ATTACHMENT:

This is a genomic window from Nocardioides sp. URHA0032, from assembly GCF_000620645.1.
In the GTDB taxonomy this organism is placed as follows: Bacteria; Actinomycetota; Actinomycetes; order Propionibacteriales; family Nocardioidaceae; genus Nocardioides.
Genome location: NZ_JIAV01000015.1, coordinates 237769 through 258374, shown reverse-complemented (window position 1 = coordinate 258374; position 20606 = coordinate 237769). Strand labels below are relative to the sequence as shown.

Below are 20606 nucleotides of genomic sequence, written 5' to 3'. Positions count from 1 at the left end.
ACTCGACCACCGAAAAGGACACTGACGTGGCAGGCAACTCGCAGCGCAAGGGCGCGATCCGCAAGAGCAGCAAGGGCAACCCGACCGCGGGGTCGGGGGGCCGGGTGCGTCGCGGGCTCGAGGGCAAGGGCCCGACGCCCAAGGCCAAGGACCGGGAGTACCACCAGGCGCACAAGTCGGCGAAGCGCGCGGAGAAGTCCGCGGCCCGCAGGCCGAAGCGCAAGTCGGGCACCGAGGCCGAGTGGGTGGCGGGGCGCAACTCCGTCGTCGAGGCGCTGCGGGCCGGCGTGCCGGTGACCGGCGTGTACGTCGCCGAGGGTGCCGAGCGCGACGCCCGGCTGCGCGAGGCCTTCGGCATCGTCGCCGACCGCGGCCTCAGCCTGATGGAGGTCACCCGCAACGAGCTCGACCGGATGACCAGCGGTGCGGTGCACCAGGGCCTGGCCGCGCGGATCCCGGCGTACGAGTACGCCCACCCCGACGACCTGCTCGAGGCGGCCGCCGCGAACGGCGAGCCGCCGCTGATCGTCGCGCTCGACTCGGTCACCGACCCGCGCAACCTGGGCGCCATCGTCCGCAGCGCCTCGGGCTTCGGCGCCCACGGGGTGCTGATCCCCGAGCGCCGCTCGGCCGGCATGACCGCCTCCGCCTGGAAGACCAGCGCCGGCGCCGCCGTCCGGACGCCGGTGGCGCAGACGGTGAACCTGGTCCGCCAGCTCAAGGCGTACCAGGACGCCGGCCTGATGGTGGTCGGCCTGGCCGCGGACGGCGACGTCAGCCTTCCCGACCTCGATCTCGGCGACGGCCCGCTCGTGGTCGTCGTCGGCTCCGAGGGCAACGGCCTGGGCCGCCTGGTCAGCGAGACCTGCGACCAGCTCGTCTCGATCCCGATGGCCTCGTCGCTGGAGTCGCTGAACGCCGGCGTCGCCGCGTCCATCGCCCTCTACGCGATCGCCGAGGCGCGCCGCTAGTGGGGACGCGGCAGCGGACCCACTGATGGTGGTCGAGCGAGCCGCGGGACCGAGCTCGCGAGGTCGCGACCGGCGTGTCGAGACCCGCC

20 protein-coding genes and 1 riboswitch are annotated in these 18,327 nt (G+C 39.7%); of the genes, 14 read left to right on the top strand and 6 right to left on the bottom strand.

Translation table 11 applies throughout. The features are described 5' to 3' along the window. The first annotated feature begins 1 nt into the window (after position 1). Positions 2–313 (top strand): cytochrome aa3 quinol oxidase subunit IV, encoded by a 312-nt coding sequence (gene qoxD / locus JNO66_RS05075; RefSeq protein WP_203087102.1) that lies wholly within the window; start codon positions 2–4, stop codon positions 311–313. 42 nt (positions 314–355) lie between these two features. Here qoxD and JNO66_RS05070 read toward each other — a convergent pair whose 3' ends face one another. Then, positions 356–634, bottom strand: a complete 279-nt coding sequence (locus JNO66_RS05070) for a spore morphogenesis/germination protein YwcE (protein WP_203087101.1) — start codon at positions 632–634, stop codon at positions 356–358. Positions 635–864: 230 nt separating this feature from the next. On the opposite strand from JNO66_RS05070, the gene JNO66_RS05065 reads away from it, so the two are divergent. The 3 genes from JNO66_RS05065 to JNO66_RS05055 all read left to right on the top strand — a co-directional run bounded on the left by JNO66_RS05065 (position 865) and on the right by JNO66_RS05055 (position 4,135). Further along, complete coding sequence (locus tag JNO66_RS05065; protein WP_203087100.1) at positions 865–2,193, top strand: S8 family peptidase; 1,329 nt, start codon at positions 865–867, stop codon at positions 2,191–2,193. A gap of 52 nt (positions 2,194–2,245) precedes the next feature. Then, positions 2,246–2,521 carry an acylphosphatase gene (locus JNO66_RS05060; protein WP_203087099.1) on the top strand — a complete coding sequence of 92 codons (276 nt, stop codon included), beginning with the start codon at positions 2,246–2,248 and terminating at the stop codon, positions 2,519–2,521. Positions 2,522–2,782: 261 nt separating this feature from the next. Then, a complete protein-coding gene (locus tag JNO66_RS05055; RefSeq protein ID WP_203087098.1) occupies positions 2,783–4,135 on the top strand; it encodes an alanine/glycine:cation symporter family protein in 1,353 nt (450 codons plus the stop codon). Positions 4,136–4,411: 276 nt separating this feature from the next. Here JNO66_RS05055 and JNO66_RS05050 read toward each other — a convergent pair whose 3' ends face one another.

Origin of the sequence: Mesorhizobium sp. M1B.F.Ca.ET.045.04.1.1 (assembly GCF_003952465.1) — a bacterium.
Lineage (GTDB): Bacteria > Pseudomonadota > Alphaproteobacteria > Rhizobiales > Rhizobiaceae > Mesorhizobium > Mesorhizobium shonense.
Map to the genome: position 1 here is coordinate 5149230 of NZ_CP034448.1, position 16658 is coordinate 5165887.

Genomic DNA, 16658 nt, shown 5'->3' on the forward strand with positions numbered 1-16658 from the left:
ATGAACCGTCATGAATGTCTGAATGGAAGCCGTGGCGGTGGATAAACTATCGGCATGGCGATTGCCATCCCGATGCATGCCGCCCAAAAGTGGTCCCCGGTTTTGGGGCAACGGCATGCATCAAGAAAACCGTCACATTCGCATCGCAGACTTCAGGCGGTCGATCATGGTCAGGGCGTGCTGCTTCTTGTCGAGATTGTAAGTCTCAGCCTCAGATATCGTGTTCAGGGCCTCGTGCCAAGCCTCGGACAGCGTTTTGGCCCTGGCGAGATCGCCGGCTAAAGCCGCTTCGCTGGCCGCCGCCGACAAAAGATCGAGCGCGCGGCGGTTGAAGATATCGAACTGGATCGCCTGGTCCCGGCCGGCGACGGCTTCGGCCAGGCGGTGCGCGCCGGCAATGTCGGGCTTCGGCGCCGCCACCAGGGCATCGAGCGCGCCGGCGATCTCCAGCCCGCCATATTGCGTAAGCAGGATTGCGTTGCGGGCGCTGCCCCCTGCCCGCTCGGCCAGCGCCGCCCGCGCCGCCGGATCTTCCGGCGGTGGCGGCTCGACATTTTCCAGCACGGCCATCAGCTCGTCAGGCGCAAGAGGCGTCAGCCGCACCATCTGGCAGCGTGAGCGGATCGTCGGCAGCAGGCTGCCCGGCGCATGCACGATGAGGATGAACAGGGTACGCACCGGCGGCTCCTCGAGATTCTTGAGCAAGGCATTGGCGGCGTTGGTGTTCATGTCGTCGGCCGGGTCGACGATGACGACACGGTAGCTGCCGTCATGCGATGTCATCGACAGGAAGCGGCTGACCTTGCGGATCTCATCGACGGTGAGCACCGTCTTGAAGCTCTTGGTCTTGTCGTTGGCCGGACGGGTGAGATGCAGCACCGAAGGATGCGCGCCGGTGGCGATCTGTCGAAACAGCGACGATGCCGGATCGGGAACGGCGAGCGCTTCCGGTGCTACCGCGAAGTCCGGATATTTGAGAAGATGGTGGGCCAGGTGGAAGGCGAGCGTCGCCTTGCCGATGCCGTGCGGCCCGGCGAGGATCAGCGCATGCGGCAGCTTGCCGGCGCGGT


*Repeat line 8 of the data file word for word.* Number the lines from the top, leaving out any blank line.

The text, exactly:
Origin of the sequence: Mesorhizobium sp. M1B.F.Ca.ET.045.04.1.1 (assembly GCF_003952465.1) — a bacterium.